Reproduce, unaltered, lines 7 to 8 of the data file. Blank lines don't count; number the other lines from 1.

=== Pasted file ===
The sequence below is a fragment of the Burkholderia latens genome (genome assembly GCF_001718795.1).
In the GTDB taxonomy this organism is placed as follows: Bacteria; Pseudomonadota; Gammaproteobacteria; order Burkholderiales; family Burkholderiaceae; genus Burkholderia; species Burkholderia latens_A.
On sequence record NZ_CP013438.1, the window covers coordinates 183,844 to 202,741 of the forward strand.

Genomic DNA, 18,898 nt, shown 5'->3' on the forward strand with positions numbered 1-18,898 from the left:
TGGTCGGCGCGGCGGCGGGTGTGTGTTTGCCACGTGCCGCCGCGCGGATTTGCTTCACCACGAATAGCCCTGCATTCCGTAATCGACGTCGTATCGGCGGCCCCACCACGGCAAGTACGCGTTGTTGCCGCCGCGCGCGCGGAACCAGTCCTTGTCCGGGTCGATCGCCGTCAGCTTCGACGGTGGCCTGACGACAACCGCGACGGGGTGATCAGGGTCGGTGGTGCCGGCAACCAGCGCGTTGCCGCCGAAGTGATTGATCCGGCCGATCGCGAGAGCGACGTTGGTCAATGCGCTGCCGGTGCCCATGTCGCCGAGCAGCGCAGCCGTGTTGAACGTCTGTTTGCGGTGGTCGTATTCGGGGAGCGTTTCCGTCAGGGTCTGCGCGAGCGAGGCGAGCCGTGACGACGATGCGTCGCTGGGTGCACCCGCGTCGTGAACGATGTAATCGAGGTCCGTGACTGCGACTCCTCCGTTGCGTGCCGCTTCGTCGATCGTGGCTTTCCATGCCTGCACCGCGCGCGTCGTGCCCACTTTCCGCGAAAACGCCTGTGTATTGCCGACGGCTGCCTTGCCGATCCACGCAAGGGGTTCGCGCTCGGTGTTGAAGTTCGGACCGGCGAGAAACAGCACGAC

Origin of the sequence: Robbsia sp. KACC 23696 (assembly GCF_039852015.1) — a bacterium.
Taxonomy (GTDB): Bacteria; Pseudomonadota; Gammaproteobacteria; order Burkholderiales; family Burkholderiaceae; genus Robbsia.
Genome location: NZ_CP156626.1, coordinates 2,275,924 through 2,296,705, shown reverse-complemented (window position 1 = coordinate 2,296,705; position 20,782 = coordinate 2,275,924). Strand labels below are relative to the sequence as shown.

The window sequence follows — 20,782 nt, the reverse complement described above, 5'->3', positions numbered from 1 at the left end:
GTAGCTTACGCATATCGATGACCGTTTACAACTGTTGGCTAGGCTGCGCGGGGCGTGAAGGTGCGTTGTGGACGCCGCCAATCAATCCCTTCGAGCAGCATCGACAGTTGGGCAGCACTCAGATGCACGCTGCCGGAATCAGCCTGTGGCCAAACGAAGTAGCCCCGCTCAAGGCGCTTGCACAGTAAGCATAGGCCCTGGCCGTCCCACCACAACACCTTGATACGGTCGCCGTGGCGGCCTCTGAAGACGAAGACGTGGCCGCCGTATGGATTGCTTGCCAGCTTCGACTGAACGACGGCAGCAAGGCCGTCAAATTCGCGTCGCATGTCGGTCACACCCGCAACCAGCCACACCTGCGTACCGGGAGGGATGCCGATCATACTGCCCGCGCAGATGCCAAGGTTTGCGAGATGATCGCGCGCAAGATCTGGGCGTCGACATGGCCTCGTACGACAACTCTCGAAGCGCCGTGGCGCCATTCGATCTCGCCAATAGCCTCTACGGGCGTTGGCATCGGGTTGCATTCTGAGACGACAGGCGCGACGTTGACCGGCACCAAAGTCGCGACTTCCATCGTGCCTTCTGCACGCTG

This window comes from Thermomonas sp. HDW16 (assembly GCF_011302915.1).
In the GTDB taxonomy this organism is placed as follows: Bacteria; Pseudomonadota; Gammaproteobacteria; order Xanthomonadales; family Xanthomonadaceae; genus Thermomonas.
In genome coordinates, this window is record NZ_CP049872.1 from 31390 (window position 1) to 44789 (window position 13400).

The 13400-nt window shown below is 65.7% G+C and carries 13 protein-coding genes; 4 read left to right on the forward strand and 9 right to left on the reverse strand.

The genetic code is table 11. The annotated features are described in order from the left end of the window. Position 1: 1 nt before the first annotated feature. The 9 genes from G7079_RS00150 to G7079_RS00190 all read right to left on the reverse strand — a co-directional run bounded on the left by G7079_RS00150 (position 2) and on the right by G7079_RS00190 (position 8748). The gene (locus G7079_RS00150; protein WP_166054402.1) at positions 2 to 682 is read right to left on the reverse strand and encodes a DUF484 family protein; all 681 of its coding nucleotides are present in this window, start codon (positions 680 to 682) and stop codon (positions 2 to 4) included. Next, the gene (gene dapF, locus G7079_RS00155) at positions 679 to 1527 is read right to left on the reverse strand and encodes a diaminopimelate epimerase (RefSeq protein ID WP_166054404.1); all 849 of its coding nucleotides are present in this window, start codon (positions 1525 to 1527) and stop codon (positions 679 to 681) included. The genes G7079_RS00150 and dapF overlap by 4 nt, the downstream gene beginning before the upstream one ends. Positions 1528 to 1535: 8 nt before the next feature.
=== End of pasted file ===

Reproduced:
Taxonomy (GTDB): Bacteria; Pseudomonadota; Gammaproteobacteria; order Burkholderiales; family Burkholderiaceae; genus Robbsia.
Genome location: NZ_CP156626.1, coordinates 2,275,924 through 2,296,705, shown reverse-complemented (window position 1 = coordinate 2,296,705; position 20,782 = coordinate 2,275,924). Strand labels below are relative to the sequence as shown.